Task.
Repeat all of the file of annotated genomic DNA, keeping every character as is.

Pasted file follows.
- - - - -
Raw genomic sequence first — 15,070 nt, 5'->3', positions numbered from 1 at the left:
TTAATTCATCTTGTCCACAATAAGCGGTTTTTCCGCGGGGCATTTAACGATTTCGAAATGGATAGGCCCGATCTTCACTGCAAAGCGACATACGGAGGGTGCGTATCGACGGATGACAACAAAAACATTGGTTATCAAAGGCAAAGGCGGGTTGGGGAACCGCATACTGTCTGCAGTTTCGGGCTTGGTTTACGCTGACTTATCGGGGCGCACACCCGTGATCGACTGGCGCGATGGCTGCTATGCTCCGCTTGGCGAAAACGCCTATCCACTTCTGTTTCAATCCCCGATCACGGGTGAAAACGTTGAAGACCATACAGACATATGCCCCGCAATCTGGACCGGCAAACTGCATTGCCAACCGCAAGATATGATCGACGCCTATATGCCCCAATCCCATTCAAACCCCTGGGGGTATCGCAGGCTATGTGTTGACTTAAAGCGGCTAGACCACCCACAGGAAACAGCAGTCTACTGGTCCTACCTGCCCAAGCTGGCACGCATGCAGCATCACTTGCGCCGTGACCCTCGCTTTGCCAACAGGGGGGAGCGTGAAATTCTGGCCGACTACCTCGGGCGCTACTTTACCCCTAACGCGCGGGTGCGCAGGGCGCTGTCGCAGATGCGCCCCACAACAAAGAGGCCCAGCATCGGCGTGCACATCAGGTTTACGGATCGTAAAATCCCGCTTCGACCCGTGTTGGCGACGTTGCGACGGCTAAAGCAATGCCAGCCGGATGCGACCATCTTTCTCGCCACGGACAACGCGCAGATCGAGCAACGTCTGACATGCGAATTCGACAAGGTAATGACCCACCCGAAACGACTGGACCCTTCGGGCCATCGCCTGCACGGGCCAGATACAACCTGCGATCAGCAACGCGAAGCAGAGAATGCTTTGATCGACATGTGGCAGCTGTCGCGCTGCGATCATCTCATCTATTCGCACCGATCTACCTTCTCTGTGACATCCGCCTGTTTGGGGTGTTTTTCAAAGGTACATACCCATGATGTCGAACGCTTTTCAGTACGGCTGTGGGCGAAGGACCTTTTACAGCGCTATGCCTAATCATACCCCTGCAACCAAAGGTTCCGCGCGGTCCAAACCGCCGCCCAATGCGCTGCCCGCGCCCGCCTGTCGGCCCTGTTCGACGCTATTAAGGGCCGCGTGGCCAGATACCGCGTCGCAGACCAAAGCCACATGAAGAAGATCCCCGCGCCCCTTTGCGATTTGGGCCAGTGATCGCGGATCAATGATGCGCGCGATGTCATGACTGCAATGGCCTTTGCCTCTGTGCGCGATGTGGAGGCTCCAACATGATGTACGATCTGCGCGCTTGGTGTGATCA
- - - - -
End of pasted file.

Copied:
Raw genomic sequence first — 15,070 nt, 5'->3', positions numbered from 1 at the left:
TTAATTCATCTTGTCCACAATAAGCGGTTTTTCCGCGGGGCATTTAACGATTTCGAAATGGATAGGCCCGATCTTCACTGCAAAGCGACATACGGAGGGTGCGTATCGACGGATGACAACAAAAACATTGGTTATCAAAGGCAAAGGCGGGTTGGGGAACCGCATACTGTCTGCAGTTTCGGGCTTGGTTTACGCTGACTTATCGGGGCGCACACCCGTGATCGACTGGCGCGATGGCTGCTATGCTCCGCTTGGCGAAAACGCCTATCCACTTCTGTTTCAATCCCCGATCACGGGTGAAAACGTTGAAGACCATACAGACATATGCCCCGCAATCTGGACCGGCAAACTGCATTGCCAACCGCAAGATATGATCGACGCCTATATGCCCCAATCCCATTCAAACCCCTGGGGGTATCGCAGGCTATGTGTTGACTTAAAGCGGCTAGACCACCCACAGGAAACAGCAGTCTACTGGTCCTACCTGCCCAAGCTGGCACGCATGCAGCATCACTTGCGCCGTGACCCTCGCTTTGCCAACAGGGGGGAGCGTGAAATTCTGGCCGACTACCTCGGGCGCTACTTTACCCCTAACGCGCGGGTGCGCAGGGCGCTGTCGCAGATGCGCCCCACAACAAAGAGGCCCAGCATCGGCGTGCACATCAGGTTTACGGATCGTAAAATCCCGCTTCGACCCGTGTTGGCGACGTTGCGACGGCTAAAGCAATGCCAGCCGGATGCGACCATCTTTCTCGCCACGGACAACGCGCAGATCGAGCAACGTCTGACATGCGAATTCGACAAGGTAATGACCCACCCGAAACGACTGGACCCTTCGGGCCATCGCCTGCACGGGCCAGATACAACCTGCGATCAGCAACGCGAAGCAGAGAATGCTTTGATCGACATGTGGCAGCTGTCGCGCTGCGATCATCTCATCTATTCGCACCGATCTACCTTCTCTGTGACATCCGCCTGTTTGGGGTGTTTTTCAAAGGTACATACCCATGATGTCGAACGCTTTTCAGTACGGCTGTGGGCGAAGGACCTTTTACAGCGCTATGCCTAATCATACCCCTGCAACCAAAGGTTCCGCGCGGTCCAAACCGCCGCCCAATGCGCTGCCCGCGCCCGCCTGTCGGCCCTGTTCGACGCTATTAAGGGCCGCGTGGCCAGATACCGCGTCGCAGACCAAAGCCACATGAAGAAGATCCCCGCGCCCCTTTGCGATTTGGGCCAGTGATCGCGGATCAATGATGCGCGCGATGTCATGACTGCAATGGCCTTTGCCTCTGTGCGCGATGTGGAGGCTCCAACATGATGTACGATCTGCGCGCTTGGTGTGATCA